The Wi-Fi Alliance's long-awaited – and controversial – LTE-U Coexistence Test plan has landed.
The reg-walled test plan is supposed to help work out if LTE-U – the mobile carriers' plan to use unlicensed spectrum if nobody else is talking – can coexist with Wi-Fi.
Carriers, already under a spectrum squeeze, are hoping they can pitch their tents on Wi-Fi's campground, promising that LTE-U won't disrupt Wi-Fi. will play nice if there are Wi-Fi users around.
Negotiations between the groups and America's Federal Communications Commission have been tense, and at one point, Qualcomm complained its input to the test plan had been ignored.
In particular, Qualcomm had complained that the proposal to use -82 dBm as the threshold LTE-U would treat as “vacant” was too loose, and would leave a lot of Wi-Fi users out in the cold. That, however, is the lowest test threshold in the test plan.
Qualcomm is already conducting LTE-U field trials with T-Mobile, and early this week it asked the FCC for a 12-month extension to the authorisation it first received in May of this year.
Reading between the lines of the Wi-Fi Alliance's love-in-media-release, The Register gets the impression the arguments remained unresolved. The document says "Early agreement on foundational principles, such as a commitment to maintaining the typical connectivity experience for Wi-Fi users and a clear definition of fairness, allowed completion of the work on an aggressive timeline and guided development of test plan specifics."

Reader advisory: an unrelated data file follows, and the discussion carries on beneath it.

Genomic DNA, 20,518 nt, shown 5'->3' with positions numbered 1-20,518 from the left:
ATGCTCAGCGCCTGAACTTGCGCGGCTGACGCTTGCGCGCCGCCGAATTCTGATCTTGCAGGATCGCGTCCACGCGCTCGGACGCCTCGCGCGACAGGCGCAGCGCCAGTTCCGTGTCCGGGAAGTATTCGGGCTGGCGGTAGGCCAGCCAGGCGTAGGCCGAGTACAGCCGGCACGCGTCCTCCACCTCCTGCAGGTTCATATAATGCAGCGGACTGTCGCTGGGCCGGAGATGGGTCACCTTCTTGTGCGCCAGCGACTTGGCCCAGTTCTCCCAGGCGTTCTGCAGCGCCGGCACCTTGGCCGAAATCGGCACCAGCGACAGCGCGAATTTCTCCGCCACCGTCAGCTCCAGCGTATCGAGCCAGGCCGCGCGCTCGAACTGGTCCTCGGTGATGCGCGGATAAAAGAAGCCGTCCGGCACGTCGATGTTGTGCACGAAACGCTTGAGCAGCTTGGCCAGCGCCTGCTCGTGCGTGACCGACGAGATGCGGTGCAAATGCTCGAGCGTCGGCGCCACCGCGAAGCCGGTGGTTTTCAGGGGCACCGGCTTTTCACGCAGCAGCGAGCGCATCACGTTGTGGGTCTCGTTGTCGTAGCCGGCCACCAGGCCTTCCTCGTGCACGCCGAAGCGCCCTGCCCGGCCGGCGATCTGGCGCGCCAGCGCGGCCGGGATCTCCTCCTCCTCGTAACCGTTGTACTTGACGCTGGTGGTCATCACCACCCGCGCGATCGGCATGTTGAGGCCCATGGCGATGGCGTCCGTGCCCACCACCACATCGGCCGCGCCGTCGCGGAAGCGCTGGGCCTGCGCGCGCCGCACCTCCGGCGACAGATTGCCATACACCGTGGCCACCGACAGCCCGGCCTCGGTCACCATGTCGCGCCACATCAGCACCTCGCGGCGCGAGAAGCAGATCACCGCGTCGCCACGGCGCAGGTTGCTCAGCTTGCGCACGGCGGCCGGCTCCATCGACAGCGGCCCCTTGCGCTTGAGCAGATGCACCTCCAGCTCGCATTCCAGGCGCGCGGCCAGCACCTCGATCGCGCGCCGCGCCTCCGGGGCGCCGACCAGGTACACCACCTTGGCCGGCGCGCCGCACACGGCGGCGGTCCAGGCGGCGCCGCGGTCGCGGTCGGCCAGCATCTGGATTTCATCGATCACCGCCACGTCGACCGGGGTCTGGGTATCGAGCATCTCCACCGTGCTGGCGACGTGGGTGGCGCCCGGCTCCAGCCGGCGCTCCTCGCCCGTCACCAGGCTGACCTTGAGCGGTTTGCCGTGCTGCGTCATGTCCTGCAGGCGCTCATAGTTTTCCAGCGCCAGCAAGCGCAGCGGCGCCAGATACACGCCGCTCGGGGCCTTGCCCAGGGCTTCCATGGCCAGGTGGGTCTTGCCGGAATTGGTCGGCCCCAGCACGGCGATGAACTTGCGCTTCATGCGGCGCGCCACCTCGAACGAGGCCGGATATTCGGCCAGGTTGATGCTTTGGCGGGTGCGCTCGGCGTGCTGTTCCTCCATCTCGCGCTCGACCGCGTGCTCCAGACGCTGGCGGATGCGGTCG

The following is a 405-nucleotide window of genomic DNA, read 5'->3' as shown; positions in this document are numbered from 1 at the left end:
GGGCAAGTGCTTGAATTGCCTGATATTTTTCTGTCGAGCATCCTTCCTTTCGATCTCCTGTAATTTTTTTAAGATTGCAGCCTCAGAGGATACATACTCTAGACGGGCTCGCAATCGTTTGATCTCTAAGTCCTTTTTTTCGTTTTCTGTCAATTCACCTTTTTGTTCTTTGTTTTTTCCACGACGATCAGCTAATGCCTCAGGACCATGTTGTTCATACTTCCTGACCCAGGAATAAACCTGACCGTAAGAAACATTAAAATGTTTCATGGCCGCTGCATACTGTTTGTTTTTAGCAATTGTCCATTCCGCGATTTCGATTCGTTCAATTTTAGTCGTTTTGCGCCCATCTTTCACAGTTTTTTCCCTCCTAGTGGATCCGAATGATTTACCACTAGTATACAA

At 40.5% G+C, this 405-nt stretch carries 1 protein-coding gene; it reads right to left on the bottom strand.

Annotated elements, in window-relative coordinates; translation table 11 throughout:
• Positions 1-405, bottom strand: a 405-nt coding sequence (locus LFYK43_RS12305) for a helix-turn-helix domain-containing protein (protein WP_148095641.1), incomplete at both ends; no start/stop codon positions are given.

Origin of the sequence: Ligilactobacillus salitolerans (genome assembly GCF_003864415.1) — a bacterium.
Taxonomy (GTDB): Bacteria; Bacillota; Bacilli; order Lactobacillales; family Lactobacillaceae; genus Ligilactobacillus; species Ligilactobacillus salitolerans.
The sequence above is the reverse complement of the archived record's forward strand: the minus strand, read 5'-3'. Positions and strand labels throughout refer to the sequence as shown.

"These same, shared principles augmented by robust technical data were instrumental in finalizing aspects of the test plan where consensus was unachievable. Coming to an industry-agreed solution required compromises from all sides. Therefore, the test plan is designed to be used as an unedited whole. Alternate test approaches, such as selectively omitting or modifying portions of the test plan would not have been acceptable in this cross-industry effort since those tactics will not provide assurances of fair coexistence."
Which sounds a lot like "take it or leave it", a sentiment re-enforced with the further pronouncement that "“the test plan is designed to be used as an unedited whole” and an accompanying warning against carriers cherry-picking the document in their tests.
The test plan itself is a 51-page thicket of densely technical procedures. If you can find something of interest in it, let us know. ®